Alcohol first appeared in Europe in the mid 12th century among alchemists, who were more interested in medical "elixirs" (ie. entertainment purposes) than making gold from lead. It first appears under the name aqua ardens (burning water) in the Compendium Salerni from the medical school at Salerno. The recipe was written in code, suggesting it was kept a secret. Taddeo Alderotti in his Consilia medicinalis referred to the "serpente" which is believed to have been the coiled tube of a still.
Paracelsus gave alcohol its modern name, taking it from the Arabic word which means "finely divided", in reference to what is done to wine. His test was to burn a spoonful without leaving any residue. Other ways of testing were to burn a cloth soaked in it without actually harming the cloth. In both cases, to achieve this effect the alcohol had to have been at least 95 percent.
Claims on the origins of specific beverages are controversial, often invoking national pride, but they are plausible after the 12th century when Irish whiskey, German Hausbrand and German brandy can all be safely said to have arrived. These beverages would have had much lower alcohol content than the alchemists' pure distillations (around 40 percent by volume), and were likely first thought of as medicinal elixirs. Consumption of distilled beverages rose dramatically in Europe in and after the mid 14th century, when distilled liquors were commonly used as remedies for the Black Death. Around 1400 it was discovered how to distill spirits from wheat, barley, and rye beers; even sawdust was used to make alcohol, a much cheaper option than grapes. Thus began the "national" drinks of Europe: jenever (Belgium and the Netherlands), gin (England), schnapps (Germany), aquavit (Scandinavia), vodka (Russia and Poland), rakia (the Balkans). The actual names only emerged in the 16th century but the drinks were well known prior to that date.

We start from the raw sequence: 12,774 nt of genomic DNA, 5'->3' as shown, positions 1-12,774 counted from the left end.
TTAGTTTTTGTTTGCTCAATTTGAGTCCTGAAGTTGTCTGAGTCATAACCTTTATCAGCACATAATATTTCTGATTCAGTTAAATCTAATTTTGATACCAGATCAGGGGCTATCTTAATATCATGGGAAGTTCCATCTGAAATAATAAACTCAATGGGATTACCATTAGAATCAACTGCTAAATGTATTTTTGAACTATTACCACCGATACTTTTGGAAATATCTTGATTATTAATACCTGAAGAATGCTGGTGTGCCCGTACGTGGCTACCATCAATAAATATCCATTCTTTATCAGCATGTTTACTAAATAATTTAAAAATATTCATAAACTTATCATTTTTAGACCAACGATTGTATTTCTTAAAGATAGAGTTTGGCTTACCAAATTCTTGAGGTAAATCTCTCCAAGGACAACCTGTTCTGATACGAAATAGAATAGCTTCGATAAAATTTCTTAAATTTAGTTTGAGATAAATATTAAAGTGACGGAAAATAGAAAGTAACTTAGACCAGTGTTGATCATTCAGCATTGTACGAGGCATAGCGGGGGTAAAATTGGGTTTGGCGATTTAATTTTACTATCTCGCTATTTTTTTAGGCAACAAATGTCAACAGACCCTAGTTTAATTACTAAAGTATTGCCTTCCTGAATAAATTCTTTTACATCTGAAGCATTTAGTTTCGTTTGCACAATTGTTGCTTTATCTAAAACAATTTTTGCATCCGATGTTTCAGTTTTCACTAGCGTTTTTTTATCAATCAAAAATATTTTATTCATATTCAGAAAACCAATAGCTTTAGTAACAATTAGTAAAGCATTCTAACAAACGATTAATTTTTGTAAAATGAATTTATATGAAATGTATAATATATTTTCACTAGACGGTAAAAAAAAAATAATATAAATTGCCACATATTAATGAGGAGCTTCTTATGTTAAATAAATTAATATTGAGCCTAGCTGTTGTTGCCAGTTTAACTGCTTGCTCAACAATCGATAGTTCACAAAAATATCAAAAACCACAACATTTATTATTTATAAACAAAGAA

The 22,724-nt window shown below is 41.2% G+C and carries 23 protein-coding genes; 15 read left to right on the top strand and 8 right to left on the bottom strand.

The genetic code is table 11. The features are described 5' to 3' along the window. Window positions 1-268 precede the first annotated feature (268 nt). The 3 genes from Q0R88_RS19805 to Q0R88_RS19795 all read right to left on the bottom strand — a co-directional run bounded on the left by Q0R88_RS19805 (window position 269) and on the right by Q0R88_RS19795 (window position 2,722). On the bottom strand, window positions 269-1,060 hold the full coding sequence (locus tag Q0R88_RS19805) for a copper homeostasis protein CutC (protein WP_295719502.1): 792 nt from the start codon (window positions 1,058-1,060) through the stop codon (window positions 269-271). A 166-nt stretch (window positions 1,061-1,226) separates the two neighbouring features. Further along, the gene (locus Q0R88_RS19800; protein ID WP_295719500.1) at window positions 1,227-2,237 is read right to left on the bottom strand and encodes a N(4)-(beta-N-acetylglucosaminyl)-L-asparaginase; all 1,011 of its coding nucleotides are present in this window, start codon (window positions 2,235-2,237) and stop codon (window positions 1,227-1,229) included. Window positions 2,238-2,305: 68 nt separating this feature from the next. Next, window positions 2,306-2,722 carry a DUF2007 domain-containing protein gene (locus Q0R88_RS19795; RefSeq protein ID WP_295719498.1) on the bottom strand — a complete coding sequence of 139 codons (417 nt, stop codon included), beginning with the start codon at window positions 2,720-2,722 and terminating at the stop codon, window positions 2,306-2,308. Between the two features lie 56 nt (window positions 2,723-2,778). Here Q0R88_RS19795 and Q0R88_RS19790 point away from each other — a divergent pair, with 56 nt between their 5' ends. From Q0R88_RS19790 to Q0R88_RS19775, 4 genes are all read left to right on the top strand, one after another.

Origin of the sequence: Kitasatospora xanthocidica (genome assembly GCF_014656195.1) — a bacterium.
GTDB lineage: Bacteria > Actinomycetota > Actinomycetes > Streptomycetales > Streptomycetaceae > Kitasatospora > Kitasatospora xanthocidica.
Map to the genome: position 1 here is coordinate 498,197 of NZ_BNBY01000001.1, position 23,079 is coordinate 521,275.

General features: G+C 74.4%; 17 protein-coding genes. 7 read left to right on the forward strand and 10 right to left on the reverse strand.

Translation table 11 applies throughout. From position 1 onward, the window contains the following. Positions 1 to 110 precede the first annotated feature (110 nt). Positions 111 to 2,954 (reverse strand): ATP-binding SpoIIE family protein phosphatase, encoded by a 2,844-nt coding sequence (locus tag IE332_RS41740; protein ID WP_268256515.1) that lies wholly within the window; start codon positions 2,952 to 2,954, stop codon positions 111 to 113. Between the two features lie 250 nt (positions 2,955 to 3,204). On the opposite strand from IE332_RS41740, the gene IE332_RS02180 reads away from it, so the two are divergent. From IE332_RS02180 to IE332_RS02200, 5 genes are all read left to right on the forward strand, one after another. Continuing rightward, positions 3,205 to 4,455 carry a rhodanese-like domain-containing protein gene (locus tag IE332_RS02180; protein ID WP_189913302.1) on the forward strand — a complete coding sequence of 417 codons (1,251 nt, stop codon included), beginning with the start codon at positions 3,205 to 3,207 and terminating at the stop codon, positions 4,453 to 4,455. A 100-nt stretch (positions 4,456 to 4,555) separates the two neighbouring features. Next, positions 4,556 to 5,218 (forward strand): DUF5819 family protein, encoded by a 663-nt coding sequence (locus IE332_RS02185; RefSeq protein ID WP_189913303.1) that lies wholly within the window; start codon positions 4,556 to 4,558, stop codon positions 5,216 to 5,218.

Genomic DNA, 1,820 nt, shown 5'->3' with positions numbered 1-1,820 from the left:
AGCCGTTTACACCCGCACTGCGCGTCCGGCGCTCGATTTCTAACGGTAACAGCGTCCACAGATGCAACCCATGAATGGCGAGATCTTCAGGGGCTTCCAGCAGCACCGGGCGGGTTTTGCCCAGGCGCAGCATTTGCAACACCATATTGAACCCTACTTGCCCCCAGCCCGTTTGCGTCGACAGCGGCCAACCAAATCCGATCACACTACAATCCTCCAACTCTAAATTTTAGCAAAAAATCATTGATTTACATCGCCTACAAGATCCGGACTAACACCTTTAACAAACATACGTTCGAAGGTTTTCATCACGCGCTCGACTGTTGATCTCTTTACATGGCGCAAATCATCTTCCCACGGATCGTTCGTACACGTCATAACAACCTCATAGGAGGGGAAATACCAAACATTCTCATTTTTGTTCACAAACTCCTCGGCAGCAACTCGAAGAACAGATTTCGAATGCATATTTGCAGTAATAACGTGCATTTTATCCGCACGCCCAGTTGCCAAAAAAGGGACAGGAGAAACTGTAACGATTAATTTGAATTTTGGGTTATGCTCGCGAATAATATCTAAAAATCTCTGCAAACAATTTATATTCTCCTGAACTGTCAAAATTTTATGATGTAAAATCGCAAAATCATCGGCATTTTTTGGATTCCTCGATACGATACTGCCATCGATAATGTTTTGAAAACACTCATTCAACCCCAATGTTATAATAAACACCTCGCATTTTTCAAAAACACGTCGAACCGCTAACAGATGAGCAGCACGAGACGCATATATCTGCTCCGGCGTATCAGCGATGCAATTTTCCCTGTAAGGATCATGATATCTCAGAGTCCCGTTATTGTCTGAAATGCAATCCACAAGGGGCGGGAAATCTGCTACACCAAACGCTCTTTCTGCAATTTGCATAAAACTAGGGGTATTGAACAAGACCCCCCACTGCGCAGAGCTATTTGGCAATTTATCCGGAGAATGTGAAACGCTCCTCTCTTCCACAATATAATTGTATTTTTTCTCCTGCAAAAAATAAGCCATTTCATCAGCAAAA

The actual process of distillation itself has not changed since the 8th century. There have, however, been many changes in both the methods by which organic material is prepared for the still and in the ways the distilled beverage is finished and marketed. Knowledge of the principles of sanitation and access to standardized yeast strains have improved the quality of the base ingredient; larger, more efficient stills produce more product per square foot and reduce waste; ingredients such as corn, rice, and potatoes have been called into service as inexpensive replacements for traditional grains and fruit. Chemists have discovered the scientific principles behind aging, and have devised ways in which aging can be accelerated without introducing harsh flavors. Modern filters have allowed distillers to remove unwanted residue and produce smoother finished products. Most of all, marketing has developed a worldwide market for distilled beverages among populations which in earlier times did not drink spirits